WarningMight contain spoilers.

This is naturally the most thrilling and suspenseful book in the series, being the climax and making the grand revelations we’ve been waiting for. The issues I have with the cultural standins (like Dajin for India, although I thought it was Vidwatha last time, and Tser-nga as a mélange of Tibet & Nepal) persist. For some reason, it feels as though Tom doesn’t have much to do this time around. The younger Jacob was conspicuously absent from the past two books, so it makes sense that he abruptly departed to become a sailor. I wonder whether this was for lack of neat ways to incorporate him into the story. Meanwhile, the colonel was an amusing character I would have been happy to see a bit more of.

The mountain seems like the most extreme climate yet. It’s hard to believe they survived for so long, including during the search for Isabella. Still, as unrealistic as it was, thank goodness no one died in the avalanche. That would have been too much to bear. It’s been such a pleasure to see all these characters grow over time, from when Isabella and Tom began to make their mark on history to where they are now. It was sad enough when Maxwell Oscott passed away (between the third and fourth books, if I recall correctly).

Isabella’s relationship with Suhail is so different from her relationship with Jacob. It’s not a question of better or worse, but rather indicative of human nature just how memorable Jacob’s comparatively brief presence in her life is, both for her and for us.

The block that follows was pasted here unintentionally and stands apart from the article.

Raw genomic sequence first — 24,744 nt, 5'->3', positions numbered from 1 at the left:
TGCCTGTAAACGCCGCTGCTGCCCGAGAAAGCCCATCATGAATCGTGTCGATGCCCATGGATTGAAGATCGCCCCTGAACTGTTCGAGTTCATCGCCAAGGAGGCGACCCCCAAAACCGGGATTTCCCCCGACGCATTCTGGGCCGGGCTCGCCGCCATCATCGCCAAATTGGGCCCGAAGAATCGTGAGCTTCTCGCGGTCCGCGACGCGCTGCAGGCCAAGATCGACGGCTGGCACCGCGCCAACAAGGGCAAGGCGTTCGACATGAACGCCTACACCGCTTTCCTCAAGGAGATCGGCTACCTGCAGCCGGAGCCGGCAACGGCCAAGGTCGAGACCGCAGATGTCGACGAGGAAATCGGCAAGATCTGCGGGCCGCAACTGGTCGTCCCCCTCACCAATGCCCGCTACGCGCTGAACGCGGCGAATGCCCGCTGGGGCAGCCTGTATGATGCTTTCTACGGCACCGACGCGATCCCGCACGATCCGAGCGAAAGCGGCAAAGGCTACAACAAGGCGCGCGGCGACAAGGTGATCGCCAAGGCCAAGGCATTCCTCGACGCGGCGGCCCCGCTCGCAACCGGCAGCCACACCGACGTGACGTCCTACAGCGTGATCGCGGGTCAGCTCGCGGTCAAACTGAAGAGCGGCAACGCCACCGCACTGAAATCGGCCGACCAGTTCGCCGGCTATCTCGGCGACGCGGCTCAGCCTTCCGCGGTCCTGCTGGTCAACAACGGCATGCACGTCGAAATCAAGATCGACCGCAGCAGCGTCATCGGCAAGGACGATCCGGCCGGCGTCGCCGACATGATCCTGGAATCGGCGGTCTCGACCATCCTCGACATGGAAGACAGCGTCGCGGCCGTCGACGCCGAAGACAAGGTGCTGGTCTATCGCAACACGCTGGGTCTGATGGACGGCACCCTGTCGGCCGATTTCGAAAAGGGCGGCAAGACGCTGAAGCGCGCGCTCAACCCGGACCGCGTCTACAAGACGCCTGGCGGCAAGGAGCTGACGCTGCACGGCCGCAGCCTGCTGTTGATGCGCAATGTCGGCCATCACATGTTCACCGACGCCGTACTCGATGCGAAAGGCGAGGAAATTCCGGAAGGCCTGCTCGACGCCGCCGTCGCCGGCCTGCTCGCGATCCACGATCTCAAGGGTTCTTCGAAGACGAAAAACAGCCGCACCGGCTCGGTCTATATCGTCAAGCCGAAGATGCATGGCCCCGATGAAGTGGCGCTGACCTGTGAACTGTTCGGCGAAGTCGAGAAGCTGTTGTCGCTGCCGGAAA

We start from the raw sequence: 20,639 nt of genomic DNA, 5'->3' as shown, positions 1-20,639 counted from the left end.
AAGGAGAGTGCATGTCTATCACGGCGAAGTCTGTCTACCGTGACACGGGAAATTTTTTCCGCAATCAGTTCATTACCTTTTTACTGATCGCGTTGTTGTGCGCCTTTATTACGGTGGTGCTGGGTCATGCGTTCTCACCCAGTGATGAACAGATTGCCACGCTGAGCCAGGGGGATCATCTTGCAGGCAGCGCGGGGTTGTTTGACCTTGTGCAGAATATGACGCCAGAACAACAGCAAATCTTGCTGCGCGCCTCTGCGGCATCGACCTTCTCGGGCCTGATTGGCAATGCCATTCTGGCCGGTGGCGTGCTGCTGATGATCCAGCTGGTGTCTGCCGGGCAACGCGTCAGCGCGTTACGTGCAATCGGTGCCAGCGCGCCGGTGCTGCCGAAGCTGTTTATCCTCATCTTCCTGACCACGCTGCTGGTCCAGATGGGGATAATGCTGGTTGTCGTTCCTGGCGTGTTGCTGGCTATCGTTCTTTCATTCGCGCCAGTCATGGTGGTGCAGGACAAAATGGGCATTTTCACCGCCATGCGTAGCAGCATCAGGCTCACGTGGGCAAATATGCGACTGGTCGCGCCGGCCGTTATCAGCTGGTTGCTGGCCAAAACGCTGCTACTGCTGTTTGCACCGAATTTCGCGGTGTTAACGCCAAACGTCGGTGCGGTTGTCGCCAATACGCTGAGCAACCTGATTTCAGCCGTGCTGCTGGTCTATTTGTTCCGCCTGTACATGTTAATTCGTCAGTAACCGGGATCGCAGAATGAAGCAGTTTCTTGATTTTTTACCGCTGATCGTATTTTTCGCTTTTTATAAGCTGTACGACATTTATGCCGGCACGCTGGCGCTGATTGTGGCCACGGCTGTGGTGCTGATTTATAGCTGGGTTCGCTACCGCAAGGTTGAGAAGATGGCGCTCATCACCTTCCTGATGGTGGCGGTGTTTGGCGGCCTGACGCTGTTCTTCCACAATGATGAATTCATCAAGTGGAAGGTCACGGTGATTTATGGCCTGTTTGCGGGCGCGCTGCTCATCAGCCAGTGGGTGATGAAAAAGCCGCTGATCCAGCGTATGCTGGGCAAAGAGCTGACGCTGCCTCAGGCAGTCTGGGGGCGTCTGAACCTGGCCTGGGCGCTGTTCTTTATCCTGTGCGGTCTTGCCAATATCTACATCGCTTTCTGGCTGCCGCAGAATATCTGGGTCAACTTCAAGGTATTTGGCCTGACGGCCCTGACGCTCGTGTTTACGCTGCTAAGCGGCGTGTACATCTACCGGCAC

I said when I finished the last book that I couldn’t wait to see what comes next, and this one did not disappoint. It was so hard for me put it down once they discovered the bodies on the mountain and the trajectory of the story became clear. The Draconeans are fascinating. I admit they feel less distinct than I expected, but I believe that may be explained by their being the descendants of the Draconeans that we’ve read about, stuck in one small village and stagnating for who knows how long. Despite the social and biological differences, they’re quite human in their personalities, which isn’t all that strange considering their provenance. I enjoyed seeing Isabella’s relationship with the three sisters evolve even within the space of half a book. The dragons and the Draconeans both feel a bit like bears dancing for the emperor at the end, but needs must, I suppose.

The revelation that firestone was used to kill Draconeans in the egg is shocking. It makes me wonder just how humans and Draconeans can ever live alongside each other, with all the bad blood between them. Then again, that isn’t so different from what humans have done to each other…

On the whole, this is a lovely end to the series, unlike some rushed endings I’ve seen. Isabella’s induction into the Colloquium is triumphant and stirring. The little touch of putting her name to the right of Tom’s warmed my heart. I can’t say why this book gives me that impression and others feel as if the ending was a hurried afterthought spanning two pages. It feels as though the entire second half of Within the Sanctuary of Wings is the ending, from meeting the Draconeans onwards, as is appropriate for such a carefully developed story. I turned the last page with a smile on my face and contentment in my heart.

Next in series: (#6 in Thoughts & Spoilers: Books: The Memoirs of Lady Trent (2013))